Snout Out: Choosing Fencing To Keep Feral Pigs Out Of Your Garden

28 January 2016
 Categories: , Blog


The Australian feral pig is hardy, intelligent, cunning and endlessly adaptable -- fine qualities, perhaps, but not when they're possessed by an animal intent on breaking into your garden and wreaking utter havoc on your prized ornamentals. Keeping feral pigs out of your garden isn't just a matter of sticking a picket fence around your land and calling it a day. Pigs will use various ways and means to try and access your garden and the food and water within, so you should make sure that your anti-pig fence has the following qualities to maximise effectiveness:

Height and depth

Ungainly as they may appear, feral pigs are remarkably agile, and will jump if the situation calls for it. Feral hogs have been known to jump fences up to three feet in height, so make sure your fence stands taller than this.

However, your fence will also have to extend underground, as feral pigs are consummate diggers, easily capable of undermining a fence without the proper foundations. Make sure the bottom of your fence is firmly rooted in the ground  to prevent pigs rooting around underneath it, and bury fence posts and corners to prevent them being easily uprooted and toppled


A charging feral pig carries a lot of weight and aggression behind it, so your fence should be made of materials capable of preventing a pig simply barging its way through. This rules out many standard wooden panel fences, but a sturdy, thick wooden fence with minimal gaps should keep out a determined pig. Wooden fences should be properly treated to prevent them being weakened by decay and the elements.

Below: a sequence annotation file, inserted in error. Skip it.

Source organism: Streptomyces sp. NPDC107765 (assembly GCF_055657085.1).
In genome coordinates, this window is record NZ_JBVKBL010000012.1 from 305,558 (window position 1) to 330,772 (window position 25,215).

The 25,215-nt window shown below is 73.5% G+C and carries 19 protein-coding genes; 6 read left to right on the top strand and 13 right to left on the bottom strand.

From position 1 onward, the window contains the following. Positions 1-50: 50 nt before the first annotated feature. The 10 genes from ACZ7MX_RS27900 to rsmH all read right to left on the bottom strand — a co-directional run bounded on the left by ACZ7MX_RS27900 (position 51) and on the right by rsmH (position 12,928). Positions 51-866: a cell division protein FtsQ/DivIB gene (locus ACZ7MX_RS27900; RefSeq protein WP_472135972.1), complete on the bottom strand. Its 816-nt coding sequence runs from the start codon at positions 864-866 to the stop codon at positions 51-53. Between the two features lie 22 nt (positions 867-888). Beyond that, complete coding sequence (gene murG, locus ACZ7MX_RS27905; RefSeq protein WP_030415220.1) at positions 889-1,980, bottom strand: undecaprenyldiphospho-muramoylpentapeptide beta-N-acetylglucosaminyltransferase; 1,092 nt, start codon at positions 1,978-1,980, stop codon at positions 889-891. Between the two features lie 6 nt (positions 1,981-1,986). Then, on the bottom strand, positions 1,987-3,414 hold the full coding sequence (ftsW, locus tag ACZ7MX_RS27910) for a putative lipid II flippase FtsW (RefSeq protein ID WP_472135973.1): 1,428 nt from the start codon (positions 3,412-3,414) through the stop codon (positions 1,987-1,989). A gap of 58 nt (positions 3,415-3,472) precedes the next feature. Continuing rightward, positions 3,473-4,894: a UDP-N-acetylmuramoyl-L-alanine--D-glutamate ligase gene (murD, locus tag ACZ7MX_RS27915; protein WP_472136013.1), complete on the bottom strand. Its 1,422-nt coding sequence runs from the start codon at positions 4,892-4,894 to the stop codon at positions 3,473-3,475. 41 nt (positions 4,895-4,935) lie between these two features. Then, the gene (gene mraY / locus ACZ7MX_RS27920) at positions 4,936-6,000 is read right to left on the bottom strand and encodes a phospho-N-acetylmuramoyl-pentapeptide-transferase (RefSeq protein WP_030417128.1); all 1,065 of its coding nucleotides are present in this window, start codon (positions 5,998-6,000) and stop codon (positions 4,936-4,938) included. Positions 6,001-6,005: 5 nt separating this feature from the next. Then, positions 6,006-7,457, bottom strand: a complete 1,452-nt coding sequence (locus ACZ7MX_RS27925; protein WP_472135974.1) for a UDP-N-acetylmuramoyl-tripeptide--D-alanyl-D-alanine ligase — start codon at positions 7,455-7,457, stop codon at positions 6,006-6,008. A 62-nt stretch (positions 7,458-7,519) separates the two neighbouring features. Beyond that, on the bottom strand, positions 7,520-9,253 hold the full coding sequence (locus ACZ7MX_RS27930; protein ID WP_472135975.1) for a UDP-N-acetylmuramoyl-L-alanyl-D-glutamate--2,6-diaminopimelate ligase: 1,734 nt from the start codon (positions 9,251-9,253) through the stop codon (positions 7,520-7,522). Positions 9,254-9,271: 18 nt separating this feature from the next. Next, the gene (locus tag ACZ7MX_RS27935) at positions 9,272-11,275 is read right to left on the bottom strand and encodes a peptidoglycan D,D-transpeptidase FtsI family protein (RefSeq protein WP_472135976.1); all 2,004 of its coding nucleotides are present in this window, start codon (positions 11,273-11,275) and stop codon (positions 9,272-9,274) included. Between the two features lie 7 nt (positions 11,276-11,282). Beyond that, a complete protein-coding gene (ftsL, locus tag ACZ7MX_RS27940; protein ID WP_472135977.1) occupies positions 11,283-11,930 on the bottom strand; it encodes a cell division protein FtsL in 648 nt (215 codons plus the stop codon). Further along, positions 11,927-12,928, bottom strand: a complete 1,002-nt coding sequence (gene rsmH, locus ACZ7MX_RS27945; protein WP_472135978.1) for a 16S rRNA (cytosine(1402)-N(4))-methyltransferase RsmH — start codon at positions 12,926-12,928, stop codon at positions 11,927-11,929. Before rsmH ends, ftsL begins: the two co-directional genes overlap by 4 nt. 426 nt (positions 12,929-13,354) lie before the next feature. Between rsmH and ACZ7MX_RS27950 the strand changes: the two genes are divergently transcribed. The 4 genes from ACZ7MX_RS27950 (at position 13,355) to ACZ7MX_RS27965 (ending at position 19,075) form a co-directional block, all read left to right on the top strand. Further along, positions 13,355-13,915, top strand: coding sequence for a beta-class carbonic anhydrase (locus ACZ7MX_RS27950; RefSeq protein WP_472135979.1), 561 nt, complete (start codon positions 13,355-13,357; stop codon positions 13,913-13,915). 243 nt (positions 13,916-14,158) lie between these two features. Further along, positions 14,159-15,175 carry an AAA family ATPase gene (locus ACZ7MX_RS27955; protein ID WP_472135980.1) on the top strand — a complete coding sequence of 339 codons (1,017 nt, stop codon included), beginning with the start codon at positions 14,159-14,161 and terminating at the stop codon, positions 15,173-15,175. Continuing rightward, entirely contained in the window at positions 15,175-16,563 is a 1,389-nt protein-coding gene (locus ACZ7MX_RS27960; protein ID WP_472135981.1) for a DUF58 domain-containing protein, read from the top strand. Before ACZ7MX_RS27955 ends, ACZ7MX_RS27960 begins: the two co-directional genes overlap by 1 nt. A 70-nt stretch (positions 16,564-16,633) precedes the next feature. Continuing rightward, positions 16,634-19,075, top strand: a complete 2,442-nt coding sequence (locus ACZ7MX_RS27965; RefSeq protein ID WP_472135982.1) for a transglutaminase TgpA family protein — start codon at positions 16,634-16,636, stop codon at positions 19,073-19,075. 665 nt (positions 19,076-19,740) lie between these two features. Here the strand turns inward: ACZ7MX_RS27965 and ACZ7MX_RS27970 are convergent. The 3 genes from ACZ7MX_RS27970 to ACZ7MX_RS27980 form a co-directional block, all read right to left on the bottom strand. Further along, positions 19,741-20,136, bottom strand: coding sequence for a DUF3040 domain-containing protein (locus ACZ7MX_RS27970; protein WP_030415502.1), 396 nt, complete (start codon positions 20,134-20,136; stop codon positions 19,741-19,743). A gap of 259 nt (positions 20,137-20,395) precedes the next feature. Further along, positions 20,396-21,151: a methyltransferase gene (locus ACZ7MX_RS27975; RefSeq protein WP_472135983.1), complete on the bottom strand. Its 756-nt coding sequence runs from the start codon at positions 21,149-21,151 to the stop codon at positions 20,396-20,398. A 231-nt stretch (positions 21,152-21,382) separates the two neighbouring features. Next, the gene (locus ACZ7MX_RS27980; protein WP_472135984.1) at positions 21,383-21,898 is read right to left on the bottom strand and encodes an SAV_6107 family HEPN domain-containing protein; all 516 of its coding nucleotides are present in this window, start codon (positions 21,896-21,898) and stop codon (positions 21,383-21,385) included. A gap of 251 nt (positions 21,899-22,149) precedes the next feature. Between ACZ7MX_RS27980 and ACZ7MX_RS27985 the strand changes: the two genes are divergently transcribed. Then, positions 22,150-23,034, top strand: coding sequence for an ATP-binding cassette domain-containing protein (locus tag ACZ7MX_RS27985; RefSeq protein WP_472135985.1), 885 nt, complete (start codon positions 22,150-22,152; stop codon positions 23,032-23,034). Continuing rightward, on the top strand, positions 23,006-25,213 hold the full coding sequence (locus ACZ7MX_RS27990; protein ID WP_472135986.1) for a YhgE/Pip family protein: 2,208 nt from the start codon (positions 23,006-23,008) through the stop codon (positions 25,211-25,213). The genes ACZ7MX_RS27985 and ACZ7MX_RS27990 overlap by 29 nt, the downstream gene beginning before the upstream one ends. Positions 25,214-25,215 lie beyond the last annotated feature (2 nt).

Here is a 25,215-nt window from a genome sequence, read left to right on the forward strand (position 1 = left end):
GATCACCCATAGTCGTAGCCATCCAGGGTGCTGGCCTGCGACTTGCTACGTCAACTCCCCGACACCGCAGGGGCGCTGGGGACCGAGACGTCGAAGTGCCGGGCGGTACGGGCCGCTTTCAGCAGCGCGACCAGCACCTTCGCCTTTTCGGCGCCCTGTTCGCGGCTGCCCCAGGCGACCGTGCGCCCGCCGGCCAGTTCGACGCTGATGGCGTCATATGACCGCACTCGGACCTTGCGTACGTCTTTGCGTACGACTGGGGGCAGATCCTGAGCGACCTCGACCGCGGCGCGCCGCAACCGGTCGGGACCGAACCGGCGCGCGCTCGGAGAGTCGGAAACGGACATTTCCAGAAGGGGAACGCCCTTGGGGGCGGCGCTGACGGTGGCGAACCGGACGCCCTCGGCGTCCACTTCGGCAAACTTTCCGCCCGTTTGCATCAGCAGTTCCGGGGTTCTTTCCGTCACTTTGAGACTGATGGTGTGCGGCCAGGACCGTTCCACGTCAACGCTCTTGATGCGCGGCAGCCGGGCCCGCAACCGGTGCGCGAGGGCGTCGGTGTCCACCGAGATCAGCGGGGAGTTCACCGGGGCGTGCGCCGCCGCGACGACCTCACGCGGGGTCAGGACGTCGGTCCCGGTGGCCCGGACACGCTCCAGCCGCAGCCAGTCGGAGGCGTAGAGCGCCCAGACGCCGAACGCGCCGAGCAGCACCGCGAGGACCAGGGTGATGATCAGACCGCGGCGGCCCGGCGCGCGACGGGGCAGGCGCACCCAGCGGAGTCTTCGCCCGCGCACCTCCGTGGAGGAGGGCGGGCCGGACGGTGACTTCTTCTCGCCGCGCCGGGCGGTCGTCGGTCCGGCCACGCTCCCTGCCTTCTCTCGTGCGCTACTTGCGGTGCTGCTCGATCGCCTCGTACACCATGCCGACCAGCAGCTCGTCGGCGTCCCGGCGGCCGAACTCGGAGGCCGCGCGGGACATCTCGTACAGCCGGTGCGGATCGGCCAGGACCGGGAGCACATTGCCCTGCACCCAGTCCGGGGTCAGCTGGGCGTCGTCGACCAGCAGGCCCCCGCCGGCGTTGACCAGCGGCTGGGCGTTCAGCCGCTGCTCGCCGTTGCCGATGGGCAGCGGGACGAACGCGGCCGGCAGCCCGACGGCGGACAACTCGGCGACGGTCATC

Metal fences aren't quite as nice to look at, but a simple wire mesh fence is an effective barrier to pigs. Using a metal fence will also make it easier to install electrified or barbed wire. Make sure that the mesh on your fence is tight enough to keep out curious snouts, and that the wires are strong and tightly-woven enough to prevent larger pigs bending wires to get through. Metal fences will also benefit from galvanised or polymer coatings to resist rust and oxidisation.

Electrification and barbed wire

Using anti-pig measures such as barbed wire and electrified wire on your fencing does not mean turning your garden into a concentration camp -- only small amounts of either wiring need to be installed to effectively deter pigs. A single barbed or electrified wire, mounted about two feet up the fence, is generally enough to keep out all but a starving pig -- at this height the first part of a pig to touch the wire will be its sensitive snout, providing enough of a shock to deter entry.